Posted: 11 February 2020

Supporting young people in mental health crisis

Right now, the mental health support available for children and young people is simply not adequate. Children with serious mental health problems wait months to get help, and every year thousands are turned away from specialist services without further support.

For young people in mental health crisis, our Safe Zones service in Greater Manchester provides a calm, friendly place where they can get support. We spoke to Felicity, a Safe Zones emotional health and well-being worker, to learn more.

Why is Safe Zones needed?

This service is necessary because there is a shortfall in support for young people who experience mental health crisis. Hospital A&E departments are not suitable for young people who are in crisis - they need somewhere where they can feel safe and heard. This is what Safe Zones provides. 

Have you noticed any worrying trends in the number of young people experiencing mental health crisis?

Yes - I recently read a report written by the Education Policy Institute which found that since 2015 one in four children and young people referred to mental health services is turned down for treatment.

‘Despite the £1.4bn of extra spending over five years announced in 2015, the proportion of rejected referrals has not changed since we started collecting this information four years ago’ - Education Policy Institute

This makes Safe Zones even more vital in order to make a difference in the access to support for young people. The referrals which are being rejected could potentially be picked up by Safe Zones.

How do Safe Zones support parents and guardians when a young person is experiencing a mental health crisis? 

Safe Zones adopt a whole family approach, which gives us the opportunity to offer support to parents and guardians. 

Sometimes this can be while the young person is having a session with another worker - they can attend one of our parent/carer drop-in sessions or sign up to one of our workshops. 

'We are highly motivated in equipping the whole family with the tools they need to support not just their young person but themselves too.'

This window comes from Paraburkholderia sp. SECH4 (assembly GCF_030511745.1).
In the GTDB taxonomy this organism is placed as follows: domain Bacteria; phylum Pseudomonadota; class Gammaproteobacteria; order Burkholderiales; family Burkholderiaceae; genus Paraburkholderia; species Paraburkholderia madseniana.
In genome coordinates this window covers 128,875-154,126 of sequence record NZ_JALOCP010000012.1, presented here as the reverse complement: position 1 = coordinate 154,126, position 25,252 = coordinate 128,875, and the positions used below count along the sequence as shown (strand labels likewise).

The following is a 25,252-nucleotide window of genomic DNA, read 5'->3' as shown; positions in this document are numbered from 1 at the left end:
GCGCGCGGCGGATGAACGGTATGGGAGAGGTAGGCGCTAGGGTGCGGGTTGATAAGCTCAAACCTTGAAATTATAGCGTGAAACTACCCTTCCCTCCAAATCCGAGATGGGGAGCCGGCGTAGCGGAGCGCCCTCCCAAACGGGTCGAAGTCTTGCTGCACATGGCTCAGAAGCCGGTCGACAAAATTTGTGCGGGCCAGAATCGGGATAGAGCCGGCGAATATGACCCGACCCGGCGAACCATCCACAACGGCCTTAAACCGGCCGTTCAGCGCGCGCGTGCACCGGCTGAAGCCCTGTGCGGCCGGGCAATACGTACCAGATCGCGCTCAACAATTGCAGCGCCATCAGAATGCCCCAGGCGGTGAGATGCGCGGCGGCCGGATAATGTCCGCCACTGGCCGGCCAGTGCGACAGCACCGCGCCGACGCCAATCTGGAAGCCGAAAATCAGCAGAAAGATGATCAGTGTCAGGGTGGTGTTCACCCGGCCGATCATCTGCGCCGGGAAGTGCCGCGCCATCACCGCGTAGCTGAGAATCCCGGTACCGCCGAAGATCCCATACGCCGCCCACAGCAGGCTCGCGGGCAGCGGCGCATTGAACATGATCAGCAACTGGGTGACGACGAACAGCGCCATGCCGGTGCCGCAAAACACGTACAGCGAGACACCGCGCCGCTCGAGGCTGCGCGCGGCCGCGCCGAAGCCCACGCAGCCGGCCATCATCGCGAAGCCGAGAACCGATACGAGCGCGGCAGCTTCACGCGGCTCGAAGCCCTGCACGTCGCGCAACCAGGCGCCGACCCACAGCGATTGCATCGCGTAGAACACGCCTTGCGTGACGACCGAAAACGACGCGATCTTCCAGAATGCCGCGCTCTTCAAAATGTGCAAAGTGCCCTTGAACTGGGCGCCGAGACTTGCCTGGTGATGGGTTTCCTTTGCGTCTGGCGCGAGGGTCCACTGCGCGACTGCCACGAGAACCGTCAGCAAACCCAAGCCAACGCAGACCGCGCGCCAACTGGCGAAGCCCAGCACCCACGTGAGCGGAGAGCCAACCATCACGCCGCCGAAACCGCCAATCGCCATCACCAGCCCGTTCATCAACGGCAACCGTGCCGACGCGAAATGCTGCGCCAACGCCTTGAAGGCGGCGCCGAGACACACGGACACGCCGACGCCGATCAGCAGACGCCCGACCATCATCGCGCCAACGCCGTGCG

What is the best part of your job?

For me, the best part of the job is when a young person comes back for their next appointment. I feel this is such a huge step for them in such a difficult time and for them to attend again speaks volumes. This can have such an impact. It means a lot to both sides and to know that you are having some kind of impact, however small it may be, makes this job the best.

What has been the most memorable highlight so far?

As we are a new service I would have to say the most memorable highlight to date is when we officially went live and received our first referral regarding a young man.

This was obviously memorable because it was our first referral. However, the fact that it was for a young man, for me, made it more special, taking into account the increased awareness now around men’s mental health.

'It was great to be able to work with a young man who was seeking help.'

What are your hopes for the future and the young people who use your service?

My hope for the future of Safe Zones is to grow bigger. It would be phenomenal to have a Safe Zone in each borough across Greater Manchester to improve access.

We are also hopeful that we can open up our referral routes so that it is easier for young people to refer in, with the possibility of self-referral also. We’d also like to operate drop-in capabilities for all in the future 

As far as the young people who have used the service, we are incredibly keen to receive their feedback along with their help to shape the future of Safe Zones.

We will be recruiting young people for a steering group who will meet regularly, and would also like to involve young people in future staff recruitment and with running workshops and groups within Safe Zones.

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By Felicity

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